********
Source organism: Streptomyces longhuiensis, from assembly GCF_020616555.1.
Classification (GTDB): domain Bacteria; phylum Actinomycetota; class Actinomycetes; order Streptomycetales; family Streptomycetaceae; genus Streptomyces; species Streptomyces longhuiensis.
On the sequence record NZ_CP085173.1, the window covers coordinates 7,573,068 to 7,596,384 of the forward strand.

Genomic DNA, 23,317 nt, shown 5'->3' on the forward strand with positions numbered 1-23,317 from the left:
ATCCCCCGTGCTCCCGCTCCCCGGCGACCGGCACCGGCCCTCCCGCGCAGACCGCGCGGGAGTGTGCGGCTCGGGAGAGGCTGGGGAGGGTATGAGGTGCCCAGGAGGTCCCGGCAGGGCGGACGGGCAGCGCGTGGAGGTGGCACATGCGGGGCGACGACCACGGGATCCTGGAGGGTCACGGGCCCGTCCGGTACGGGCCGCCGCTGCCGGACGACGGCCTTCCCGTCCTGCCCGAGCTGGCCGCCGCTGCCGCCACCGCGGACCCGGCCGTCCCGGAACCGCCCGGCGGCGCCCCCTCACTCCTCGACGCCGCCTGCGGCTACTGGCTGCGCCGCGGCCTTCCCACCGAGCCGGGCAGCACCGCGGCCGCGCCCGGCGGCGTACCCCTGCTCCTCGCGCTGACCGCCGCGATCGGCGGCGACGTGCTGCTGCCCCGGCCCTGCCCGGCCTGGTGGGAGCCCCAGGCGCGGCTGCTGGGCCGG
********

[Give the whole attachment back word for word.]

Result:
Source organism: Streptomyces longhuiensis, from assembly GCF_020616555.1.
Classification (GTDB): domain Bacteria; phylum Actinomycetota; class Actinomycetes; order Streptomycetales; family Streptomycetaceae; genus Streptomyces; species Streptomyces longhuiensis.
On the sequence record NZ_CP085173.1, the window covers coordinates 7,573,068 to 7,596,384 of the forward strand.

Genomic DNA, 23,317 nt, shown 5'->3' on the forward strand with positions numbered 1-23,317 from the left:
ATCCCCCGTGCTCCCGCTCCCCGGCGACCGGCACCGGCCCTCCCGCGCAGACCGCGCGGGAGTGTGCGGCTCGGGAGAGGCTGGGGAGGGTATGAGGTGCCCAGGAGGTCCCGGCAGGGCGGACGGGCAGCGCGTGGAGGTGGCACATGCGGGGCGACGACCACGGGATCCTGGAGGGTCACGGGCCCGTCCGGTACGGGCCGCCGCTGCCGGACGACGGCCTTCCCGTCCTGCCCGAGCTGGCCGCCGCTGCCGCCACCGCGGACCCGGCCGTCCCGGAACCGCCCGGCGGCGCCCCCTCACTCCTCGACGCCGCCTGCGGCTACTGGCTGCGCCGCGGCCTTCCCACCGAGCCGGGCAGCACCGCGGCCGCGCCCGGCGGCGTACCCCTGCTCCTCGCGCTGACCGCCGCGATCGGCGGCGACGTGCTGCTGCCCCGGCCCTGCCCGGCCTGGTGGGAGCCCCAGGCGCGGCTGCTGGGCCGG